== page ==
The Milk Production Process

Interest in the increasing carbon footprint of the dairy industry has grown considerably over the past few years and growing greenhouse gas emissions from the milk production process are a contributing factor.

A number of greenhouse gases (GHG) are produced from fertiliser production through to consumption and disposal of packaging. Methane is produced as a direct emission from cows and carbon dioxide and nitrous oxide are released as a result of the production of packaging, transportation, and fertilisers.

Studies have revealed that the world’s top 10 dairy companies emitted roughly 231 million tons of carbon dioxide in 2016, which is the equivalent of half of France’s total greenhouse gas footprint1. Therefore, a change needs to be made.

 

What is being done to cut Greenhouse Gas Emissions in the Milk Production Process?

Under the 2008 Climate Change Act, the agricultural industry has pledged to reduce 2008 GHG emissions by 11% by 20202­­. Each and every dairy farmer must contribute towards this national goal. The reduction of gas emissions is only possible alongside its careful monitoring and measurement, which requires a gas sensor.

Attempts to cut GHG emissions by the largest dairy firm in Europe, Arla, have been discussed in a recent article by the BBC3. The firm aims to make its operation carbon-neutral by 2050 through radical changes and has already seen a 20% reduction in carbon dioxide from production and packaging alone.

Some alternative ways that dairy farmers can decrease their carbon dioxide and methane emissions in the milk production process include increasing milk yield, increasing animal welfare, improving fertility and increasing manure management (e.g. covering stored manure, adding acid to slurry and biogas production.4) Furthermore, they can attempt to reduce energy consumption through the minimisation of transportation and electricity usage.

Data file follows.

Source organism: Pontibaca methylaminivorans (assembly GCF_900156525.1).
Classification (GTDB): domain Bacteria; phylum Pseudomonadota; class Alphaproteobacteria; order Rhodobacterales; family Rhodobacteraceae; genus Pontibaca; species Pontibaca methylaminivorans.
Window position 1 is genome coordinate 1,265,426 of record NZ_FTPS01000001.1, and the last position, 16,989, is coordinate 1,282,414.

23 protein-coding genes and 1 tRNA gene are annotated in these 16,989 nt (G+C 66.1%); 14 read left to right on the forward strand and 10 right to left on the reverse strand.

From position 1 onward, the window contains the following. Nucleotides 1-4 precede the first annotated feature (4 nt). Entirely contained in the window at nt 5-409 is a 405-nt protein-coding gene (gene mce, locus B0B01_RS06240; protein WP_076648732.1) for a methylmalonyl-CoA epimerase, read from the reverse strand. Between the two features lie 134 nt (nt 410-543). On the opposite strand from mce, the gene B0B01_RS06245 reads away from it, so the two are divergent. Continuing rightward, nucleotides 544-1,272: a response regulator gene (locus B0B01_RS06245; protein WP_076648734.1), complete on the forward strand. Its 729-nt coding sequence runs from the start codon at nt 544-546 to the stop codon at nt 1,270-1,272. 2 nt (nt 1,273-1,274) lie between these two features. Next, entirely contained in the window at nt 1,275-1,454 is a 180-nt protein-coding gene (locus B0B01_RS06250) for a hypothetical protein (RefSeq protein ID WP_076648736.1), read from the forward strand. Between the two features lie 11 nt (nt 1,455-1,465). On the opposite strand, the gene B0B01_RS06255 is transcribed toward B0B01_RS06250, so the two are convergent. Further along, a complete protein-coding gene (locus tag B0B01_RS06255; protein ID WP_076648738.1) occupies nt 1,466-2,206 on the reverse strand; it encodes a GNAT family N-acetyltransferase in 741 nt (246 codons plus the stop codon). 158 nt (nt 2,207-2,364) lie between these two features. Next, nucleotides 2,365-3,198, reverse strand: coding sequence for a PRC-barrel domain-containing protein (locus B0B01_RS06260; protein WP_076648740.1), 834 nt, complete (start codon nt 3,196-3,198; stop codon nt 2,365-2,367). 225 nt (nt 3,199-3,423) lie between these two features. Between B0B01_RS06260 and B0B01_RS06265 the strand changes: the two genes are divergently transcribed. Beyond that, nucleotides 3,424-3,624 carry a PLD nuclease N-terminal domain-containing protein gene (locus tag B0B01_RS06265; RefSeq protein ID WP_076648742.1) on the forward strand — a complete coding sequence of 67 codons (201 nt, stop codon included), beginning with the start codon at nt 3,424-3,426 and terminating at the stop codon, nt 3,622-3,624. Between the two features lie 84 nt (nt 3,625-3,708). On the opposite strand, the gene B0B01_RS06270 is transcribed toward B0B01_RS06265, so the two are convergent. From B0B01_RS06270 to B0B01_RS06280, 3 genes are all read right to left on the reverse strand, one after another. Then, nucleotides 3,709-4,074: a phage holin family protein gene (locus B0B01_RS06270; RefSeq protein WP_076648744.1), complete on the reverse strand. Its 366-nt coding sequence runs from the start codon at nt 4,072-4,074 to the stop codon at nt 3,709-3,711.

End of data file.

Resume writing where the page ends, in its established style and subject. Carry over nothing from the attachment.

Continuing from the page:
Sensors for the Milk Production Process

Edinburgh Sensors offer several solutions for the monitoring and measurement of methane and carbon dioxide during the milk production process. Our range of OEM sensors are manufactured to the highest specification, and can be easily integrated into a wide range of systems. To learn more about our solutions, or to request a bespoke solution to meet your needs, contact a member of our team.

 

Stay in Touch

We hope you have enjoyed learning more about how our range of products can help during the milk production process. To be the first to read all the latest news and applications from Edinburgh Sensors, sign-up to our monthly newsletter and join us on social media.

 

References

1. Shoup, M. Dairy industry disputes grain report on global GHG emissions, dairyreporter.com https://www.dairyreporter.com/Article/2017/11/15/Dairy-industry-disputes-GRAIN-report-on-global-GHG-emissions (accessed April 2019)

2. Dairyco (2012) Greenhouse gas emissions on British dairy farms https://dairy.ahdb.org.uk/media/623464/greenhouse_gas_emissions_on_british_dairy_farms.pdf (accessed April 2019)

3. BBC News, Climate change: Pledge to cut emissions from dairy farms, https://www.bbc.co.uk/news/science-environment-47499656 (accessed April 2019)

4. Sonesson, U., Cederberg, C. and Berglund, M. (2009) Food and agriculture Organisation of the United Nations Animal Production and Health Division  http://www.klimatmarkningen.se/wp-content/uploads/2009/12/2009-3-milk.pdf (accessed April 2019)